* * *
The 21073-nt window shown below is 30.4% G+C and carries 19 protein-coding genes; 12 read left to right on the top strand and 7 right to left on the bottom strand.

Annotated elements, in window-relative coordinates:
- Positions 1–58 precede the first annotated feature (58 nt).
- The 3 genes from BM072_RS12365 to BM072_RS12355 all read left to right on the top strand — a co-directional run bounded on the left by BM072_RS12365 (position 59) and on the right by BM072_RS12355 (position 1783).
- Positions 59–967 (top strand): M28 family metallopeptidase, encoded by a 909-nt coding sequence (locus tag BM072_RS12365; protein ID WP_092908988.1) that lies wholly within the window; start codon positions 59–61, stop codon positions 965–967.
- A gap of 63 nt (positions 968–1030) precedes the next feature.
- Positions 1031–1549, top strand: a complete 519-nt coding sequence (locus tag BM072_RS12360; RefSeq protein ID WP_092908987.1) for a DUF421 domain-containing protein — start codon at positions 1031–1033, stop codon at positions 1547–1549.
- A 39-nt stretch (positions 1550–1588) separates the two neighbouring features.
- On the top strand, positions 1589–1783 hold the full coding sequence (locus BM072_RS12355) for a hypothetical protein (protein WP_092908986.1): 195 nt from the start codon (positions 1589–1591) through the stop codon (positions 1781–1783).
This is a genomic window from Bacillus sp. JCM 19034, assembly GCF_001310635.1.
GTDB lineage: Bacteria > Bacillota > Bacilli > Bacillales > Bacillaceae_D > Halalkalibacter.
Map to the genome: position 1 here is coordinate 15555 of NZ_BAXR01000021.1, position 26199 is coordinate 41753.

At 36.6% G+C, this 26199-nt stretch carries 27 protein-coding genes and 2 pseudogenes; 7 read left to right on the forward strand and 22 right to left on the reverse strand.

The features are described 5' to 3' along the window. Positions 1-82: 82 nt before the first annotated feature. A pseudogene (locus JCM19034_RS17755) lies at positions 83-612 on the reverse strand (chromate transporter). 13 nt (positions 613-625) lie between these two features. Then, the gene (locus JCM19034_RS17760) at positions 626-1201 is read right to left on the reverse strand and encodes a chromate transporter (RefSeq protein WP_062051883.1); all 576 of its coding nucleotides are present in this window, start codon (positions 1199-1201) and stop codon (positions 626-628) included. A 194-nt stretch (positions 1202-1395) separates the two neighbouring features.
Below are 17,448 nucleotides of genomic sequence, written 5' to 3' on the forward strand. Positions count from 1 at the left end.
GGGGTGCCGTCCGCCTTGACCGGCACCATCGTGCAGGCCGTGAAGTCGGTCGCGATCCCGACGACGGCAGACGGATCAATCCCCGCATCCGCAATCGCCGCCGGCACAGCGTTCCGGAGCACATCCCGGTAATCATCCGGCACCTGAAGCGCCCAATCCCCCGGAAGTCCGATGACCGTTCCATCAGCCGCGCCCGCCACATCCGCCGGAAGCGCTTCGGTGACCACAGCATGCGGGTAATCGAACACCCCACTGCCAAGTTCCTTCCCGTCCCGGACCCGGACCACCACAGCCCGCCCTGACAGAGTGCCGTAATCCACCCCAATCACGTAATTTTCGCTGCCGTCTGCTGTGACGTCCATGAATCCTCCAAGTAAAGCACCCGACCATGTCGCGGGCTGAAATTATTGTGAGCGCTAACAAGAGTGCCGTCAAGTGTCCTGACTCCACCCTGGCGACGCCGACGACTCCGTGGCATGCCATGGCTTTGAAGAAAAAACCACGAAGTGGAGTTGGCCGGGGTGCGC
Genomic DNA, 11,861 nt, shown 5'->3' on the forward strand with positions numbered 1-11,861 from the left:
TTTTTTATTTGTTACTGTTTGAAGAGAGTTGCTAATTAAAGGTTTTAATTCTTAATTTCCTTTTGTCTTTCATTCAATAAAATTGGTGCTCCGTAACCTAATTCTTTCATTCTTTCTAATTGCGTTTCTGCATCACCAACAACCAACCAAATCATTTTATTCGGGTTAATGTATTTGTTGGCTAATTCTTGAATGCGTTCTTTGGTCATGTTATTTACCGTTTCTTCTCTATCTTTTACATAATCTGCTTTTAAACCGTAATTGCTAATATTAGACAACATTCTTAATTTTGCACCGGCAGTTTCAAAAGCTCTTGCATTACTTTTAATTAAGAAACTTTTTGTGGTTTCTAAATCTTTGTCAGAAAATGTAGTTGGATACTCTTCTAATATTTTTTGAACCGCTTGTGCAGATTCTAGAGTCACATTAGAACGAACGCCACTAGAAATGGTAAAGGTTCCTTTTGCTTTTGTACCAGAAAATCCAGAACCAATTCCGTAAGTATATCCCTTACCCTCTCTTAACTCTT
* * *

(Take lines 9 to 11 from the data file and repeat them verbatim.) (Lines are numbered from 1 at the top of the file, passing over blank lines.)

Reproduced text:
- On the top strand, positions 1589–1783 hold the full coding sequence (locus BM072_RS12355) for a hypothetical protein (protein WP_092908986.1): 195 nt from the start codon (positions 1589–1591) through the stop codon (positions 1781–1783).
This is a genomic window from Bacillus sp. JCM 19034, assembly GCF_001310635.1.
GTDB lineage: Bacteria > Bacillota > Bacilli > Bacillales > Bacillaceae_D > Halalkalibacter.